• May 2019
  • Vol. 20, No. 4

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The Differences in How Adolescents Exit Foster Care

Many youth leave foster care for reasons aside from achieving permanency, such as running away or reaching the age of majority and transitioning from care. The Center for State Child Welfare Data created a policy brief that explores how youth ages 13 to 17 leave foster care and how placement history and youth and county characteristics impact how youth leave care. The data were taken from the Multistate Foster Care Data Archive, which holds the foster care records of approximately 3 million children.

The study found that the majority (61 percent) of youth will exit care to permanency, including reunification, adoption, and guardianship. Of the remaining youth, 14 percent reach the age of majority, 13 percent runaway, 9 percent experience another nonpermanent exit, and 3 percent are still in care. While gender does not predict the likelihood of a youth leaving care to permanency, females are more likely to run away from care, and males are more likely to reach the age of majority. Additionally, reasons for exits vary among age groups. For example, 13- and 14-year-olds are more likely to exit to permanency than 15-year-olds, who are more likely to exit to permanency than 16- and 17-year-olds. Since adolescence is a time of great development, this study also highlights the importance of taking into account where a youth is developmentally when planning service improvements.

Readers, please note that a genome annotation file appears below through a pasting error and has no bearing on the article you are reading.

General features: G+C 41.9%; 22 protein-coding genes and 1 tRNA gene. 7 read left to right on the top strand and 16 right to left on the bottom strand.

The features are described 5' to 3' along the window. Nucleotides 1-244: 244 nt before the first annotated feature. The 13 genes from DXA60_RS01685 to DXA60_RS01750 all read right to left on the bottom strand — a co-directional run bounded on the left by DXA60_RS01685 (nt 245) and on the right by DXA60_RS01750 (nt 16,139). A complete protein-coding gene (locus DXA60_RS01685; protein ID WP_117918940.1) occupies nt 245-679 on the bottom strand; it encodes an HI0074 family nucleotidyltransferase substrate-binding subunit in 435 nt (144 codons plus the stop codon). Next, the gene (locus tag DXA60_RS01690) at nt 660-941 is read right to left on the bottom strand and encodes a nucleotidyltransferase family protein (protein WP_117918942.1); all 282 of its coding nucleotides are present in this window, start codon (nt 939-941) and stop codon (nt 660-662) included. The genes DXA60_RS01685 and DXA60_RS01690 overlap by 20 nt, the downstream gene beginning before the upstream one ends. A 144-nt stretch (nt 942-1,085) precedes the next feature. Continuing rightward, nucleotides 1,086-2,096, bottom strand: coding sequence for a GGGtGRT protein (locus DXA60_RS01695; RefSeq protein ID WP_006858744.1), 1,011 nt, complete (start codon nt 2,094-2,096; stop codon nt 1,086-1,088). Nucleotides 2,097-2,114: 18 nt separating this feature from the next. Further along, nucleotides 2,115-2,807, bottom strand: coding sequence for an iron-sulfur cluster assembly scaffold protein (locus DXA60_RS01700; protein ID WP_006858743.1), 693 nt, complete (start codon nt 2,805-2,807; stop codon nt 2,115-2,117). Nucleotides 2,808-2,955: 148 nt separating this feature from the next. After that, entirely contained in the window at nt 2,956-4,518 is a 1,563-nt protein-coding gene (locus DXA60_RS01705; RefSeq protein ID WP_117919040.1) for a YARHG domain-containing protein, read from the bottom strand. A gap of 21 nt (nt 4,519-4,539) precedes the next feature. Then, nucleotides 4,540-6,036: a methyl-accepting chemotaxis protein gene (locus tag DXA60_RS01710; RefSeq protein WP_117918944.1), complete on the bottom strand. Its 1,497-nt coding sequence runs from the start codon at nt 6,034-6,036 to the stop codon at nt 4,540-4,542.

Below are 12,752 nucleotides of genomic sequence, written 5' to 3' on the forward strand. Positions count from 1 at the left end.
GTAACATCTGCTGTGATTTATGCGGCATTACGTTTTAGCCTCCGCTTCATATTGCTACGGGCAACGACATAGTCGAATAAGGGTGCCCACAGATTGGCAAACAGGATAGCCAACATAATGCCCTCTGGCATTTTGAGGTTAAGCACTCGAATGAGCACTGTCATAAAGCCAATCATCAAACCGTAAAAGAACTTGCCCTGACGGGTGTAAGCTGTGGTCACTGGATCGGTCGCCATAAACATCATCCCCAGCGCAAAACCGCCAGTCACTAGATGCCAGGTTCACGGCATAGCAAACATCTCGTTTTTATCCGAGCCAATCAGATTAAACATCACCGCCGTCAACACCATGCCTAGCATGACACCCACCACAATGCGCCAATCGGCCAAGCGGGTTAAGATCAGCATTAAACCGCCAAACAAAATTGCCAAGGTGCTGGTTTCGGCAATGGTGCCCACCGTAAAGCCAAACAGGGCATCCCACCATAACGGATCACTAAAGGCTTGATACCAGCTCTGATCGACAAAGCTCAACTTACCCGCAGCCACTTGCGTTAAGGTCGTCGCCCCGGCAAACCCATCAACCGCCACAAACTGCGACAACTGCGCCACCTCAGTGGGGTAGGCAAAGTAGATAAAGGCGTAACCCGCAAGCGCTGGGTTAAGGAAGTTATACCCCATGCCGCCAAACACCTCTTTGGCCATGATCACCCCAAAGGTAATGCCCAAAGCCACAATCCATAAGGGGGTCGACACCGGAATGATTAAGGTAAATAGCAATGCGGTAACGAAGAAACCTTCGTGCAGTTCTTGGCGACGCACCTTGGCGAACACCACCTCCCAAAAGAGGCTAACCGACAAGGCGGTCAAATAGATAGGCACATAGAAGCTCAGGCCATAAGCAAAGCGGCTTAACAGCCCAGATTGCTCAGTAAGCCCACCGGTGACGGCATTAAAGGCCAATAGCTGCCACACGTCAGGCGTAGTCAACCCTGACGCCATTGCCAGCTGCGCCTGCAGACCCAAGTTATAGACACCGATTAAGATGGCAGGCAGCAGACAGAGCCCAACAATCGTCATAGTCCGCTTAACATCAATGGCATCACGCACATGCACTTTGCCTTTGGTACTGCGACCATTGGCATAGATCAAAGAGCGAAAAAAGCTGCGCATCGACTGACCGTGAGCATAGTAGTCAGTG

The full policy brief, Understanding the Differences in How Adolescents Leave Foster Care, is available at https://fcda.chapinhall.org/wp-content/uploads/2018/01/Understanding-the-Differences-in-How-Adolescents-Leave-Foster-Care_FCDA_ChapinHall_Nov17.pdf (3,380 KB).

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